The cross in the center of the marketplace
Greg: "Right. There's a poem that I think embodies everything we're talking about by George McLeod, a Scottish clergyman in the 20th century, and it reads in part:

"I simply argue that the cross be raised again,
at the centre of the marketplace
Jesus was not crucified
in a cathedral between two candles
but on a cross between two thieves;
where cynics talk smut,
and thieves curse, and soldiers gamble.
And that is where Christ’s own ought to be,
And that is what church people ought to be about.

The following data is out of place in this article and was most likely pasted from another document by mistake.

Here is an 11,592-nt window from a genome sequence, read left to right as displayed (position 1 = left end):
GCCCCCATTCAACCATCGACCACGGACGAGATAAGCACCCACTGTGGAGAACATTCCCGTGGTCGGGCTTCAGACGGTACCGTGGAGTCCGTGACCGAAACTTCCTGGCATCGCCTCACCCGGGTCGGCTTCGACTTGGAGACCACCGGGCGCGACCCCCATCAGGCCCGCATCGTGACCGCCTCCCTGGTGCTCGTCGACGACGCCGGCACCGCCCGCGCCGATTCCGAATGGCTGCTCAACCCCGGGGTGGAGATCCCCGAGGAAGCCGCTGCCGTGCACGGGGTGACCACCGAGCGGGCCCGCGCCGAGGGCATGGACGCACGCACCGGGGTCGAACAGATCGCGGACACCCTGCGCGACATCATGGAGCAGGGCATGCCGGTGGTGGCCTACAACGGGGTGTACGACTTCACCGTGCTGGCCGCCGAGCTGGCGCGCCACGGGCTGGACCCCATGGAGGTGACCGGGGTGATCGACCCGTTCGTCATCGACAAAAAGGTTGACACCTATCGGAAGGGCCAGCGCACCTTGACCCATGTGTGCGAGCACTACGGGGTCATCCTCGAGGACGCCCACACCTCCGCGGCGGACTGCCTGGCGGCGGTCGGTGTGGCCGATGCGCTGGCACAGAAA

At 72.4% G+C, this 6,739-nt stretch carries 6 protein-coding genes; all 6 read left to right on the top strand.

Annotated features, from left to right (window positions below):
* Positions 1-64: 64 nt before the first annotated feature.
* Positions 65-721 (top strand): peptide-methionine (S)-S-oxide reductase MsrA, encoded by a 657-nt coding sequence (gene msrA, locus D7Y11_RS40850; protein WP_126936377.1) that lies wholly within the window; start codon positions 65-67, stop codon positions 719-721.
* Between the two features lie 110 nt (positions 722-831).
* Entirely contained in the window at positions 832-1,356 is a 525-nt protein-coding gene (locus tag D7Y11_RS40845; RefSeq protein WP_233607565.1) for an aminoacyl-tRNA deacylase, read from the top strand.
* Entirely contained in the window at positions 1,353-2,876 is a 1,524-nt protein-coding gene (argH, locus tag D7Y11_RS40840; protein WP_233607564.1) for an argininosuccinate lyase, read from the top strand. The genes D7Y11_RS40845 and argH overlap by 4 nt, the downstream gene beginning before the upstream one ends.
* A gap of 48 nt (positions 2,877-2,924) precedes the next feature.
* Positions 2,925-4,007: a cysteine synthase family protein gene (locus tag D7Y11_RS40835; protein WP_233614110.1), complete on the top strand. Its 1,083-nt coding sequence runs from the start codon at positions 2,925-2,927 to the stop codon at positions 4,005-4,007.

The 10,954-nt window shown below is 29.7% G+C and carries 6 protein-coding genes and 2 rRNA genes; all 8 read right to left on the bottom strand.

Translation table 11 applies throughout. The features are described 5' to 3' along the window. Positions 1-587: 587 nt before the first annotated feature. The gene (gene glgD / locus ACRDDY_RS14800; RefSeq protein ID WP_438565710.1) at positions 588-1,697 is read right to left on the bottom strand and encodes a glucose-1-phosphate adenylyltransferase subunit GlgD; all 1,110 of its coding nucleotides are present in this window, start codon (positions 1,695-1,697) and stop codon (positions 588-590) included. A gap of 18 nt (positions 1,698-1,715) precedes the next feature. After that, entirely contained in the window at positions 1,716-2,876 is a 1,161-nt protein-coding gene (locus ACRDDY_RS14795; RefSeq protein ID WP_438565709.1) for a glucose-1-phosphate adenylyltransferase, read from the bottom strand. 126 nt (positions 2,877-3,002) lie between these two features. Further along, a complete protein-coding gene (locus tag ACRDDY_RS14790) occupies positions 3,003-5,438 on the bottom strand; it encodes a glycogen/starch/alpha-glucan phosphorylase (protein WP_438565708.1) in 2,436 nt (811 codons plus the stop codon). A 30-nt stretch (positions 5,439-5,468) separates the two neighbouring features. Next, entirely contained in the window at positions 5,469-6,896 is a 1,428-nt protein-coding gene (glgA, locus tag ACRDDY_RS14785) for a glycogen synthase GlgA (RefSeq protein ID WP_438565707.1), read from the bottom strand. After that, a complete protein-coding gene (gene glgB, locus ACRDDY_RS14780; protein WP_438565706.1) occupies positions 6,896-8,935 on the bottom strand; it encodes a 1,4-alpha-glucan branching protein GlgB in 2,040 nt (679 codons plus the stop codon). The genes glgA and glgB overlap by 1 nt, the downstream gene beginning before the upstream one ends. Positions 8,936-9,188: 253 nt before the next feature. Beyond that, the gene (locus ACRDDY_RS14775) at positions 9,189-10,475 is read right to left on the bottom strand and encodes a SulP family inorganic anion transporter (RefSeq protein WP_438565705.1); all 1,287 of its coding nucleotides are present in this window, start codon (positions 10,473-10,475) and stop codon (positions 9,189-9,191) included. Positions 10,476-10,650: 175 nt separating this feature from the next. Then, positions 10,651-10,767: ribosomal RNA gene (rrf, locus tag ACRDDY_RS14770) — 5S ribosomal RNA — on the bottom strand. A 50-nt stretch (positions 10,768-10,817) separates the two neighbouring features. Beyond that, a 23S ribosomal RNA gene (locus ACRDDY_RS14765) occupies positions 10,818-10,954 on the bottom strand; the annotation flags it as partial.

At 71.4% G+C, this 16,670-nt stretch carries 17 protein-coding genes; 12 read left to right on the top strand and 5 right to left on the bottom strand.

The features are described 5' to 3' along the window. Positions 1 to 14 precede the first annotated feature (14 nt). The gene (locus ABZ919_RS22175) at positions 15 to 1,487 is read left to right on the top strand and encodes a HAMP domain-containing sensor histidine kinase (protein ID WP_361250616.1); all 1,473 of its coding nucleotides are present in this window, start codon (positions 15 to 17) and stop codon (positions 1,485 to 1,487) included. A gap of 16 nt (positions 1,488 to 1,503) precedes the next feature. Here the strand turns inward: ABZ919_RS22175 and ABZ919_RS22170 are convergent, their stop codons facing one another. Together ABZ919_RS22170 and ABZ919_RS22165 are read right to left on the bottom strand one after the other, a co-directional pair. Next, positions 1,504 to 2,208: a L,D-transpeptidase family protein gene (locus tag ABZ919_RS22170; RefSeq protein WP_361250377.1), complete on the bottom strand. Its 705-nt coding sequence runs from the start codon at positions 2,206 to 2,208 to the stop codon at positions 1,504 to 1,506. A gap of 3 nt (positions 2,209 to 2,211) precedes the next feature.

Jerry: "Oh, that's lovely, and powerful. Very moving. And that's what you're doing with Convene, and that's what I'm trying to do in my small way."

Greg: "One of the exercises we do at Convene is asking whether God is in your mission statement on the wall. By raising the cross at the center of the marketplace, we put the question of God on the table instead of it being buried in somebody's desk."

To listen to the rest of the conversation with Greg Leith on Business in the Kingdom on the Edifi podcast network, click here.

Jerry Bowyer is financial economist, president of Bowyer Research, and author of “The Maker Versus the Takers: What Jesus Really Said About Social Justice and Economics.”